Three-phase Pump and Motor Protection
The primary answer is response time. For instance, a typical overload relay (Figure 1) can take up to 20 seconds to respond to a single-phase condition. Imagine the heat build-up in the one remaining winding in a single-phased motor having to carry the entire load by itself. If it doesn't fail immediately, its life will have been substantially shortened by the damage to the winding insulation caused by overheating. A conventional overload relay responds slowly to single-phase conditions because it is reacting to the effect of the single-phase condition, which is heat, not to the actual occurrence of the single-phase condition.
Figure 3 is the horsepower derating curve related to voltage unbalance. For instance, if you had a 71⁄2 HP load and 5-percent voltage unbalance, it would be necessary to use a 10 HP motor to prevent premature motor failure.
Solid-state phase monitors, as opposed to overload relays, electronically detect faults like single phasing, voltage unbalance, and high and low voltage. Instead of taking up to 20 seconds to respond to a single-phase condition as with a mechanical overload relay, they can respond immediately to these conditions. A single-phase condition occurs, and click - in less than a second, the motor is turned off. Or if the single-phase condition occurs while the motor is off, the phase monitor will prevent the motor from coming on until the condition is corrected. The same holds true for reverse-phase conditions and severe voltage unbalance as well.
Three-phase protection devices can be divided into three basic categories: phase monitors (also called voltage monitors), current monitors and multifunction devices.
Voltage monitors are relatively inexpensive and provide protection for single-phase, reverse-phase and phase-unbalance faults, plus over- and under-voltage. Some also include a power-up delay timer, which is necessary in a line shaft turbine application to prevent the pump from restarting after a power interruption while the turbine still is back-spinning.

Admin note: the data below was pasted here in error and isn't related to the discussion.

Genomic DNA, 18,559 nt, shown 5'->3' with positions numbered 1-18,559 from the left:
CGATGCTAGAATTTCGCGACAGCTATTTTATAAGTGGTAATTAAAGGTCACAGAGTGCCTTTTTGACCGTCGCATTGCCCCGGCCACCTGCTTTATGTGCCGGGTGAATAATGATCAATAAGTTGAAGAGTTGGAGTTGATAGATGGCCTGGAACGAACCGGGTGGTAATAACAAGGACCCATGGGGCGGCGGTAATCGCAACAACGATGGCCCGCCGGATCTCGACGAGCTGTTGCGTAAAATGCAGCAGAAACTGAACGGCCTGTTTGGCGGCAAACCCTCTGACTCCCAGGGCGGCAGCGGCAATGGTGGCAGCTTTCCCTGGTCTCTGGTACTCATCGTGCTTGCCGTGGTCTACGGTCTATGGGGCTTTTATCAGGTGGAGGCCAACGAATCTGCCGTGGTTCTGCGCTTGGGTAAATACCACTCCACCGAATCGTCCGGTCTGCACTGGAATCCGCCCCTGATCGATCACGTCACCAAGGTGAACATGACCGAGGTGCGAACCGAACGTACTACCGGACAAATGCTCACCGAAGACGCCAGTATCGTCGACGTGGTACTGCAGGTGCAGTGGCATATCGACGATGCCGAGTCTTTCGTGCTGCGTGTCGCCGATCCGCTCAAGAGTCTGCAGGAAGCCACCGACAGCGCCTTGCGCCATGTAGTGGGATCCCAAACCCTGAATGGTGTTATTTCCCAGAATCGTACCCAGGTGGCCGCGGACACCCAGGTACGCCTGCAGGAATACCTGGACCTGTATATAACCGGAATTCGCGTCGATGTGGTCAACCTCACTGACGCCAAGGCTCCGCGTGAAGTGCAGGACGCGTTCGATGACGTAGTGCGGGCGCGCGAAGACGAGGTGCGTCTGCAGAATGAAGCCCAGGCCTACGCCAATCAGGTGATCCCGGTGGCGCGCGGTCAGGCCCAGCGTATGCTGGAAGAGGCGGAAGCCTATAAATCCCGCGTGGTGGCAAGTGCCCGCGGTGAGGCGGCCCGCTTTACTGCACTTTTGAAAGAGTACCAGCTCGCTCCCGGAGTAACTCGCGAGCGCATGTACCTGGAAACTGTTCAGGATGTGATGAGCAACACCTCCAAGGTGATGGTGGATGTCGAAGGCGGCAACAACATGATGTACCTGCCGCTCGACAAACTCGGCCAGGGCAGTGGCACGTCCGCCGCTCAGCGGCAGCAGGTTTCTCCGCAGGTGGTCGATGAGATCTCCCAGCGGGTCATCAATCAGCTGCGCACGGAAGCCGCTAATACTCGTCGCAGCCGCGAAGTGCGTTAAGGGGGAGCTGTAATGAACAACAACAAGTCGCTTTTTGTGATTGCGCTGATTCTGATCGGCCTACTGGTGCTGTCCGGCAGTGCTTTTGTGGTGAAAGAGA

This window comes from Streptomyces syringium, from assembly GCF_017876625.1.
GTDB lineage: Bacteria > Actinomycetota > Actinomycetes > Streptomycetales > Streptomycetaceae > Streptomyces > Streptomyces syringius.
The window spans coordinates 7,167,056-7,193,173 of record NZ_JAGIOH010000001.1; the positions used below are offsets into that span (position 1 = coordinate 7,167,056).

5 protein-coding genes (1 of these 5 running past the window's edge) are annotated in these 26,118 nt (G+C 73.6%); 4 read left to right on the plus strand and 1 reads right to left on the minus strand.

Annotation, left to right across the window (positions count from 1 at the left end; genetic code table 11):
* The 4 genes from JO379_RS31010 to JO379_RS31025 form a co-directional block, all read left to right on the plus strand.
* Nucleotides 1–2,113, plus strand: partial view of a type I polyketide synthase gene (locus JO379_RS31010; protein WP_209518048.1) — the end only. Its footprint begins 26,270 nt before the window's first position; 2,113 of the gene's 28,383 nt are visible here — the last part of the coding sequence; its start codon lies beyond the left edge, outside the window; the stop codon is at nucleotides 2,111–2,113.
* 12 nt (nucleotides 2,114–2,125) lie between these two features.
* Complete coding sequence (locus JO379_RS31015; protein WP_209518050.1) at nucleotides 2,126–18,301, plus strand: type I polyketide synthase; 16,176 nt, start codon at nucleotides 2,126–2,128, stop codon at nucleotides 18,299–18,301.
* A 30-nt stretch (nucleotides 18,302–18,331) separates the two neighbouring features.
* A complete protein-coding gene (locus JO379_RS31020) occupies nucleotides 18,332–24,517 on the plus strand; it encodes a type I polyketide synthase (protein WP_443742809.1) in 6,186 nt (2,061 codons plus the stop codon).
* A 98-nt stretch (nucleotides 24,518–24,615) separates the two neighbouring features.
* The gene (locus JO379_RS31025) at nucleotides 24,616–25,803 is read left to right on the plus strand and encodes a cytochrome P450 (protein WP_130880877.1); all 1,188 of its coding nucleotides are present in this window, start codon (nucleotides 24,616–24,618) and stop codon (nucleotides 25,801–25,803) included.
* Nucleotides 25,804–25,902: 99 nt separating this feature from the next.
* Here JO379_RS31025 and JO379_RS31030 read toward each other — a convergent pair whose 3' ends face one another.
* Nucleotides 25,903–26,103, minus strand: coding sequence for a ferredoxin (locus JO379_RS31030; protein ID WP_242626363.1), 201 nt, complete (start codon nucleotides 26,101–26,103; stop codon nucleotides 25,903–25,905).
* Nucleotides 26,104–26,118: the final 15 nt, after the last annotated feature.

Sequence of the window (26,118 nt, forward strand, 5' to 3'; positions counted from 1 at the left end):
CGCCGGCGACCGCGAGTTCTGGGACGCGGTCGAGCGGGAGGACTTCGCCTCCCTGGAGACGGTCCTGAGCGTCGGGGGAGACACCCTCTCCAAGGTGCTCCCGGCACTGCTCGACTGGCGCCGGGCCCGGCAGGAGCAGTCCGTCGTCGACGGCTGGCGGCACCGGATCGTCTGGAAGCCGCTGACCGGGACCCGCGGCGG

Their drawback is that they ignore well-related problems because they don't monitor current. Their best use in a pump application is to supplement a current monitor that does not have built-in voltage protection. I always recommend both voltage and current monitors, or a combination unit, for any motor larger than 15 HP.
Current monitors compare the current going to the pump with preset, safe levels, and turn the pump on or off accordingly. They read the current indirectly using a device called a current transformer (CT). A CT is a coil, about the size of a donut, which installs over a conductor, producing a secondary current proportional to the current flowing through the conductor. This secondary current then is read by the current monitor. The CTs can be built into the current monitor or can be external to it.
Multifunction devices combine several functions in one package. For instance, Coyote's three-phase units are available with a built-in contactor that will handle up to 40 HP at 460 volts. Symcom's Model 777 combines a voltage monitor, current monitor, power monitor and ground fault monitor into one unit. The 777 is available in several configurations, including one that monitors the motor winding temperature for applications with motors equipped with a temperature sensor. Franklin's SubMonitor also has this feature.
To summarize, the motor protection provided as standard in a pump control panel will not always protect the motor from being damaged by electrical and load-related anomalies. The use of additional protection, such as electronic voltage monitors, current monitors and multifunction devices, is cheap insurance to protect your pump motor and help it give you years of solid, trouble-free service.
The following companies advertise three-phase pump protection devices in National Driller and other ground water publications.
7120 W. 117th Ave. Unit B4
Broomfield, Colo. 80020
400 E. Spring St.
Bluffton, Ind. 46714
1460 Cavan Ct.
Boulder, Colo. 80303
Load Controls Inc.
10 Picker Road
Sturbridge, Mass. 01566
P. O. Box 2578
Rapid City, S.D. 57709